While still smaller than its Soviet predecessor, the Russian sub fleet now boasts missiles capable of hitting important infrastructure, like ports, in Europe and the US. NATO officials also worry about what those submarines could do to undersea cables that relay information between the continents.
“Well over 95% of communication on the internet flows through a fiber optic [cable] on the ocean floor, and that is potentially at risk, either inadvertently or purposefully, by adversaries doing bad stuff,” Lewis said Thursday.
As “a joint multi-domain command,” JFC Norfolk’s task “is to create the conditions across all domains that enable the strategic lines of communication to flow,” British Royal Navy Rear Adm. Andrew Betton, deputy commander of JFC Norfolk and of the exercise, said Thursday.
A World War II-style convoy may be part of that, Betton added, “but it’s much more … about creating the conditions in which it is safe for reinforcement [and] sustainment activity to continue, whether that be by air or surface or indeed the seabed infrastructure that connects our internet.”
Tensions in Europe give this exercise added urgency, reflecting a return to a “deterrence mindset,” Lewis said.
“Victory in the security environment that we’re in now is not having to fire a shot. It’s to deter and maintain the peace,” Lewis added. “We can do that, but it’s a change in the way we operate.”
5,000 service members from 11 NATO countries on 20 ships
Part one of Steadfast Defender involves more than 5,000 service members from 11 NATO countries. Among the 20 ships participating is British aircraft carrier HMS Queen Elizabeth, which is on its maiden operation and is embarked with US and British F-35B fighter jets.
Those two F-35B squadrons “have been working hand in glove for some considerable time,” Betton said, adding that with 18 F-35Bs, Queen Elizabeth has “the largest fifth-generation air wing yet embarked on any ship.”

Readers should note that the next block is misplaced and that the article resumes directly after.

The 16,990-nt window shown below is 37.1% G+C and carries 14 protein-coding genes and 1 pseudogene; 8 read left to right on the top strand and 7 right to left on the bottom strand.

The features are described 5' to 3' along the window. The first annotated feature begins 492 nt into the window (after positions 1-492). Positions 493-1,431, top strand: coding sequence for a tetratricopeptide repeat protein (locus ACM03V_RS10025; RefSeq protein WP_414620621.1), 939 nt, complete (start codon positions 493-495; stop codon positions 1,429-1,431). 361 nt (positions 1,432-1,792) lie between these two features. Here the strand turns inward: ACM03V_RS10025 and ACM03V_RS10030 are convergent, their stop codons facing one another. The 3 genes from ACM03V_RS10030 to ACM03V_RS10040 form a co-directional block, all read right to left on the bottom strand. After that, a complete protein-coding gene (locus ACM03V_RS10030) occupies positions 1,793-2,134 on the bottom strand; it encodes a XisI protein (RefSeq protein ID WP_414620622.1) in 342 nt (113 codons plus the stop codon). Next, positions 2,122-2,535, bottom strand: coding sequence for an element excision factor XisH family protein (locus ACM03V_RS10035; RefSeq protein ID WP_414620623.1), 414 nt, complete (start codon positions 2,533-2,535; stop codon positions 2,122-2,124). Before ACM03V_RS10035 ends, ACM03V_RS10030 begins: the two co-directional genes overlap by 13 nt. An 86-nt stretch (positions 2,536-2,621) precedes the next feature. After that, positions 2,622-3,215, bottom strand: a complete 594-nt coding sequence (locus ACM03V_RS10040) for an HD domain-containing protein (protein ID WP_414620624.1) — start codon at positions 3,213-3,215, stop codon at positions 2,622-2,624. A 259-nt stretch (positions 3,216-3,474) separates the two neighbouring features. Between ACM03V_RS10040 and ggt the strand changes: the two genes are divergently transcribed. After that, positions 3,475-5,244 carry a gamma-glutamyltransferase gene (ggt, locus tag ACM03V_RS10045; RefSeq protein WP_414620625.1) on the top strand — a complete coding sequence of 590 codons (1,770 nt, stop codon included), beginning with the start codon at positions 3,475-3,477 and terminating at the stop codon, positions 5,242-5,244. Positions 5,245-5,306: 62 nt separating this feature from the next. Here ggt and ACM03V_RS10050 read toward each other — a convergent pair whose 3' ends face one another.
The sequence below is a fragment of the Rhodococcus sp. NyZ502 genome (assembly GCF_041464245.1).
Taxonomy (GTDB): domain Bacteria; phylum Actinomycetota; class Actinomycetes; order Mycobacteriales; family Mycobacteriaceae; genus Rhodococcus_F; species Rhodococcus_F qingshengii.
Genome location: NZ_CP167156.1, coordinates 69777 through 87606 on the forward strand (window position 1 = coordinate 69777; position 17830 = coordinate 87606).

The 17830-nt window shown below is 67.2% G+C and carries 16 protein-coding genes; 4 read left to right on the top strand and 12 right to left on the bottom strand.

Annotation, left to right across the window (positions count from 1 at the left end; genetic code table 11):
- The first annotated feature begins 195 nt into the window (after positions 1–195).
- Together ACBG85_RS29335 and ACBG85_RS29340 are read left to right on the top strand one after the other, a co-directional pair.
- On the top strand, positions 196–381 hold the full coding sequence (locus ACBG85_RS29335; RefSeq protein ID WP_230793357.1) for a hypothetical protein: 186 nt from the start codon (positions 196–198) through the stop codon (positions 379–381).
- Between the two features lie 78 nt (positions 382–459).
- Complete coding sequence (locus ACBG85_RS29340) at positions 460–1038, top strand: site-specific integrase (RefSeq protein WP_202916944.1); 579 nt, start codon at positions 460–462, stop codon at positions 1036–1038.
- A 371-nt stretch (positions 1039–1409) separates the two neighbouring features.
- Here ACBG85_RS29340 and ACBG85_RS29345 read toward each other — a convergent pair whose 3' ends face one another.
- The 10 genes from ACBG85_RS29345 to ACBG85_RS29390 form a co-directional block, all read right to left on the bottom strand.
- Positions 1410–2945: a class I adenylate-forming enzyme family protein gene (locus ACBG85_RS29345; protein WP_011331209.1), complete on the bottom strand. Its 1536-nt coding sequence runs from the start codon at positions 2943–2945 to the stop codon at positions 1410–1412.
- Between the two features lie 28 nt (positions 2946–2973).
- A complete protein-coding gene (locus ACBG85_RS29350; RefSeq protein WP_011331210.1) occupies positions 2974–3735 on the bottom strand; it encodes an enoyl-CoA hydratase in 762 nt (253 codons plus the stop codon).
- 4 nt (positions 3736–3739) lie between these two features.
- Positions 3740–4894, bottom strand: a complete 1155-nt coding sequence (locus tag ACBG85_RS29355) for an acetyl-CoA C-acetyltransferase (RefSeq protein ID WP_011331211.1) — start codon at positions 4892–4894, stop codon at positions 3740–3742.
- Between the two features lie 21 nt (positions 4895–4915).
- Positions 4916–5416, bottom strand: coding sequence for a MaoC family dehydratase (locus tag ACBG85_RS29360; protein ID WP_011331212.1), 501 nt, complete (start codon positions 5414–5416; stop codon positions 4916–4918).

While no merchant ships are involved in this exercise, a Dutch navy reserve officer from the NATO Shipping Center is aboard USS Mount Whitney with the Navy staff overseeing the maritime live exercise.
“He’s working with our team to make sure that we can orchestrate how we would’ve effected that protection of shipping across the Atlantic,” Royal Canadian Navy Adm. Steve Waddell, vice commander of US 2nd Fleet and leader of the maritime component command, said Thursday.
The US Navy’s Iwo Jima Amphibious Ready Group is also participating, “providing reach to the [maritime component command] for the sea lines of communication protection mission,” JFC Norfolk said in a release.
The ready group can also support “a different variety” of scenarios during the exercise, Waddell said.
The ready group’s “enablers” – such as aviation resources and Marines themselves – give “us an opportunity to think a little bit differently about how we would employ Marines in that [maritime and sea control] mission space,” Waddell said.
“For example, we could build them into our program or enable us to conduct a landing ashore and perhaps put together a point-defense area that would, in fact, control one of those chokepoints” described by Lewis, Waddell added.